“Give us this day our daily bread.”
I’ve carried around this ancient prayer passage as I’ve attended to the day’s tasks.
Yesterday I foolishly imagined that today would be spacious, a day without demands, a day to spend however I pleased. Instead, Max, who is still not well, put me into motion early. I know Max is very sick because — among other symptoms — Max, who loves bread more than meat, refused to take a bite of my morning toast.
So Max is spending the day at the clinic, being pampered and treated by a veterinary team that adores him. Max is always glad to see old friends, though today, Max was counting on a short visit rather than an all day affair. But with his weight now down 5 to 6 pounds, Max needs a solution soon. And though we learned the source of Max’s problem on Monday, it’s taking a little effort to put Max back on the road to recovery.
So the day that was to be spacious has been full of tasks, included the dreaded monthly grocery shopping. Other shopping, much more satisfying, took me to two different locations for the purchase of bread. I buy our everyday sandwich bread at Big Sky Bakery in Nichols Hills. Then I shop at a local Vietnamese supermarket for fresh baquettes. These miniature loaves are the best bread bargain in town at thirty-five cents each. And from the looks of my bounty, it’s easy to see I went a bit overboard.
I am comforted by the smell and taste of bread. I serve few meals without it. But as I moved through the hours of the day, I began to think about bread as a metaphor for other everyday necessities. Right now and for the next few days, Max’s daily ‘bread’ will be IV fluids, as our veterinarian attempts to stabilize Max’s electrolytes. For me, it’s a bit of quiet time in the morning, usually with some reading as a source of spiritual nourishment. Then later in the day, crazy as this might sound, it’s sweeping all my downstairs floors. It’s amazing how much better I feel about life with tidy floors. In some mysterious way, clean floors allow me to face whatever else life wants to throw at me.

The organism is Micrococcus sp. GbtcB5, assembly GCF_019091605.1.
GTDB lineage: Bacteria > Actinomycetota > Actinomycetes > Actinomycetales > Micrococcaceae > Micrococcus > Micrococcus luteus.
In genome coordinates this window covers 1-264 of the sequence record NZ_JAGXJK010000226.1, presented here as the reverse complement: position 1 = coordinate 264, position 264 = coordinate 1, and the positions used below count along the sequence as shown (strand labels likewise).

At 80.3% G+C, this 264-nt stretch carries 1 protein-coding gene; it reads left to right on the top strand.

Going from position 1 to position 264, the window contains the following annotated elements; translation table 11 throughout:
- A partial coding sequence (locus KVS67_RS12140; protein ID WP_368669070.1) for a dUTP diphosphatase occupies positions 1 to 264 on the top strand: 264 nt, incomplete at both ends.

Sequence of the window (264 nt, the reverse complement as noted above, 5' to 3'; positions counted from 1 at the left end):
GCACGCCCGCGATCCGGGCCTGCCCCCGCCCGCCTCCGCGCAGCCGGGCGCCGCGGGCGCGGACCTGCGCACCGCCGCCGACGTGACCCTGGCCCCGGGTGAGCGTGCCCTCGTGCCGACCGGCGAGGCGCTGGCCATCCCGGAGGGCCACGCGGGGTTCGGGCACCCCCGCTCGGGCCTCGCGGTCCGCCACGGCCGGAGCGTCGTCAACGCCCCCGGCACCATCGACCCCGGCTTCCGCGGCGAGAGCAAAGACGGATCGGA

I share this same sentiment about Jesus the Christ, who dared one ancient day to tell this outlandish bit of good news to any who would receive it: “I am the bread of life.” Just like manna, there’s no reason to stockpile the bread of life; it’s always in my pantry when I need it.